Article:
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Optical test using a smartphone spots E. coli in urine

08 Jan 2020

University of Bath project could assist point-of-care diagnosis in developing nations.

A project at the University of Bath's Centre for Biosensors Bioelectronics and Biodevices has developed a smartphone-based test for E. coli that could potentially assist with the rapid detection of the bacteria in urine.

The project team believes that its technique could reveal the presence of E. coli in 25 minutes, said to be considerably faster than existing test methods for urinary tract infection (UTI).

In addition, the portable nature of the smartphone platform and the lower cost of the overall test should allow it to be adopted in developing nations and other low-resource settings. The research was published in Biosensors and Bioelectronics.

"The test is small and portable, so it has major potential for use in primary care settings and in developing countries," commented Nuno Reis from the University of Bath.

"Currently, bacterial infections in UTI are confirmed via microbiological testing of a urine sample. That is accurate, but time-consuming, taking several days. We hope that giving medical professionals the ability to quickly rule in or rule out certain conditions will allow them to treat patients more quickly and help them make better decisions about the prescription of antibiotics."

The test is carried out by passing a urine sample over a ridged plastic micro-capillary strip, containing an immobilizing antibody able to recognize E. coli bacterial cells. If E. coli is present in the sample, antibodies in the reagents will bind with it, stopping it from passing through the section of plastic strip. An enzyme is added that causes a change in color that can be picked up by a smartphone camera.

The system also measures the concentration of E. coli in the sample by analyzing an image taken by the phone's camera. The procedure could be manually operated or fully automated without any need for a mains power supply.

Reducing over-prescription of drugs

In trials using a synthetic urine fluid, the technique demonstrated a detection limit of up to 240 CFU (or colony-forming units, a measure of viable bacteria) per milliliter.

Cut-offs for detection of UTI are around 103 to 105 CFU/mL, according to the project team. Replicas of full-response analysis at these levels of E. coli in the synthetic urine yielded recovery values, assay reproducibility and precision similar to high-performance automated immunoassays.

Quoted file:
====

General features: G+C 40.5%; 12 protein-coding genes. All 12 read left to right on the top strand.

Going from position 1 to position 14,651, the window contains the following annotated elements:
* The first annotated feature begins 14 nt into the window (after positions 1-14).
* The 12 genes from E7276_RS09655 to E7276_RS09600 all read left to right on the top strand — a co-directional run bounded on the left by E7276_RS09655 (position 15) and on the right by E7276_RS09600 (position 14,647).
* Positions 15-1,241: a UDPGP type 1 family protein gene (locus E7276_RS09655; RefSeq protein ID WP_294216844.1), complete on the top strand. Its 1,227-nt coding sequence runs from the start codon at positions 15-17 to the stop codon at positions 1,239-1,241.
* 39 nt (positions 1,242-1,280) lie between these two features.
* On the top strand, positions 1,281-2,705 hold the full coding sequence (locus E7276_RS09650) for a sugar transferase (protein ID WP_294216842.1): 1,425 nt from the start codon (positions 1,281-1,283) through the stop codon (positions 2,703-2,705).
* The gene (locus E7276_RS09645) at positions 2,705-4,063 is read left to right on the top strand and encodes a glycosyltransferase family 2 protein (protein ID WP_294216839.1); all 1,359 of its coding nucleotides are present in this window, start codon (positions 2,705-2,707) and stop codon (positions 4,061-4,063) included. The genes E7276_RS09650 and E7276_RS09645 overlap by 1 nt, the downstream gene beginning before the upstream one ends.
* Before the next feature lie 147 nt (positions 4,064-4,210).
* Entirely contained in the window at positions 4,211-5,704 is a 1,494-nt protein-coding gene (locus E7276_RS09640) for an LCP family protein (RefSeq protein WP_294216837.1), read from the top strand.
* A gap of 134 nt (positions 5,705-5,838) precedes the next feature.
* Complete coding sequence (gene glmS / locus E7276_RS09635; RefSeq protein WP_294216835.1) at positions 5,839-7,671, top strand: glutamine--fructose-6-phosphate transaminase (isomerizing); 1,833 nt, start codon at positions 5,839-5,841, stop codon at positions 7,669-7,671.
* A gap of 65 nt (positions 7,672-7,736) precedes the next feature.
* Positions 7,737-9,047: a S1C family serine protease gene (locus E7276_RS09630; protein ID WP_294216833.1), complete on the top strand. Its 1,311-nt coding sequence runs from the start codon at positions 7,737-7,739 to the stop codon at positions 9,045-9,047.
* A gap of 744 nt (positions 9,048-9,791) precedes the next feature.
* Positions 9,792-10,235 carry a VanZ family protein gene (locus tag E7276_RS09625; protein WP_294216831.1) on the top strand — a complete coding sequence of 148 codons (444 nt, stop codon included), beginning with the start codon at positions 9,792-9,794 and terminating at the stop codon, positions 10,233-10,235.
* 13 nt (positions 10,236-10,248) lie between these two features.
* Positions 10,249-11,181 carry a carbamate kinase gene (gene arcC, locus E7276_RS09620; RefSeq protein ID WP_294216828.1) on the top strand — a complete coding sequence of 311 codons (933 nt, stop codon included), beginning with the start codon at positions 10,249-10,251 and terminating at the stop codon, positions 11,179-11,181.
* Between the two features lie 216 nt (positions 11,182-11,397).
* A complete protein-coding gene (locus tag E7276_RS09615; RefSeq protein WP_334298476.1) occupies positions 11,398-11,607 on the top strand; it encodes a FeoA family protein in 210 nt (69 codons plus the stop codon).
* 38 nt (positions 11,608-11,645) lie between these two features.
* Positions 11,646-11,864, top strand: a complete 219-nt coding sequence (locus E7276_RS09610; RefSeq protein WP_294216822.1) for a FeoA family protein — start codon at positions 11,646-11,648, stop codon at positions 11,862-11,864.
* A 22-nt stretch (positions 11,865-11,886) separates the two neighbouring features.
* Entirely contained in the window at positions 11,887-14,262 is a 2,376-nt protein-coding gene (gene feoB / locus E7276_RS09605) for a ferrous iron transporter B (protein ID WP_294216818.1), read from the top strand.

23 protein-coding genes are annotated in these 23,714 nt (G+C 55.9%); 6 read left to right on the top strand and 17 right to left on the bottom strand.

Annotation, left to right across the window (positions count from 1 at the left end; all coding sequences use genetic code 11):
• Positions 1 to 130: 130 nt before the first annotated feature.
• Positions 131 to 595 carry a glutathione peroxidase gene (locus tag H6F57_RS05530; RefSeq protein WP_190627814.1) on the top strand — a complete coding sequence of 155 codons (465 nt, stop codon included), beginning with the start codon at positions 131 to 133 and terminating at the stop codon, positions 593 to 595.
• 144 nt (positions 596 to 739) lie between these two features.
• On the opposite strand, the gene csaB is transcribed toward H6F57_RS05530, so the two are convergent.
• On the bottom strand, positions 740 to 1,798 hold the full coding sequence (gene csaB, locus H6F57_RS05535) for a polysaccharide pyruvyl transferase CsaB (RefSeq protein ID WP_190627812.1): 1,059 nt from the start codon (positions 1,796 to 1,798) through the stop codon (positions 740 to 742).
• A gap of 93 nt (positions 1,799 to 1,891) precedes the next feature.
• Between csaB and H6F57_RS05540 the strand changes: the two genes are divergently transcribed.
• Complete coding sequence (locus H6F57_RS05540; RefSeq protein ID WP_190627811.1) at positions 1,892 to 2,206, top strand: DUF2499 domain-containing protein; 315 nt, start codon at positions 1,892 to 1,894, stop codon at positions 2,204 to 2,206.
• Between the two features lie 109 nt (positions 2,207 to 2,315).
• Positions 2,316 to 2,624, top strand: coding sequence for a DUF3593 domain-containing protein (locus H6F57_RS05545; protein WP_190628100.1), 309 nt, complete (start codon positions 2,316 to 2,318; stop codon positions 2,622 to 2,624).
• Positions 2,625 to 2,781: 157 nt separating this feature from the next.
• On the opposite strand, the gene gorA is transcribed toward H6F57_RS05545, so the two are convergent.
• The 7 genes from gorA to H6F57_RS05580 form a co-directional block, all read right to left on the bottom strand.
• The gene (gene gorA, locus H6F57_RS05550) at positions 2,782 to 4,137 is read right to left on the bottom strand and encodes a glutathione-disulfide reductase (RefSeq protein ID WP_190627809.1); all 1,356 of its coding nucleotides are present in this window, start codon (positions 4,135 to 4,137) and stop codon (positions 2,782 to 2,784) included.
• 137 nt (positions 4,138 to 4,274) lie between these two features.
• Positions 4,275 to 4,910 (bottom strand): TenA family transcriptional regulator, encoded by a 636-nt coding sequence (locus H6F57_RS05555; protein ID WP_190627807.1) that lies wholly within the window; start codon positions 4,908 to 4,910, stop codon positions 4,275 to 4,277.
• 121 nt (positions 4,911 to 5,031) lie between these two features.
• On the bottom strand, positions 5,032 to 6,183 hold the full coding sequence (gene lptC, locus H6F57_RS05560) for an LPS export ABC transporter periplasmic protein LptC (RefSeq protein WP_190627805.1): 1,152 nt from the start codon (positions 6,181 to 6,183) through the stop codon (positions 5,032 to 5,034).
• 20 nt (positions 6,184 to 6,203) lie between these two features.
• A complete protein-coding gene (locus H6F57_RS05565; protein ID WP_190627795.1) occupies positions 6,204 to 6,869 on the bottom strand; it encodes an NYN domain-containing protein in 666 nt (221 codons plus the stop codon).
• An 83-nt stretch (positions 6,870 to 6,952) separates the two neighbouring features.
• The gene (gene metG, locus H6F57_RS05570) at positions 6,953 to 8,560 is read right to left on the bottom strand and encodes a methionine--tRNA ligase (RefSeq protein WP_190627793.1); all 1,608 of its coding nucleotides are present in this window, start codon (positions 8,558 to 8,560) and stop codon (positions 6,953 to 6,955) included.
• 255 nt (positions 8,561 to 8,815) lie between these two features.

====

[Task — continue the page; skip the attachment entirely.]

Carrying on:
Developments in microfluidics and the ability to manipulate small volumes of fluid through channels only tens to hundreds of microns in diameter can play a significant role in the detection of contaminants in a number of real-world scenarios, and the Bath project indicated that its success was largely due to the design of microfluidic system employed.

"The unrivaled limit of detection was mainly linked to the 'open fluidics' nature of the 10-bore microfluidic strips used, that enabled passing a large volume of sample through the microcapillaries coated with capture antibody," noted the project in its published paper.

"The new smartphone based test has the potential of being as a rapid, point-of-care test for rule-in of E. coli infections that are responsible for around 80 percent of UTIs, helping to stop the over-prescription of antibiotics and the monitoring of patients with other symptomatic communicable diseases caused by E. coli at global scale."

Future work for the project will include a move to clinical trials, and collaboration with clinical and commercial partners. The team will also begin working on refining the test to allow for the detection of other bacteria and their concentrations.

"The smartphone solves one of the biggest problems of the decentralizing of diagnostics, because their capabilities are actually very sophisticated in certain conditions," commented Nuno Reis. "They offer the same functionality as sophisticated scanners that have until now been available only in labs."

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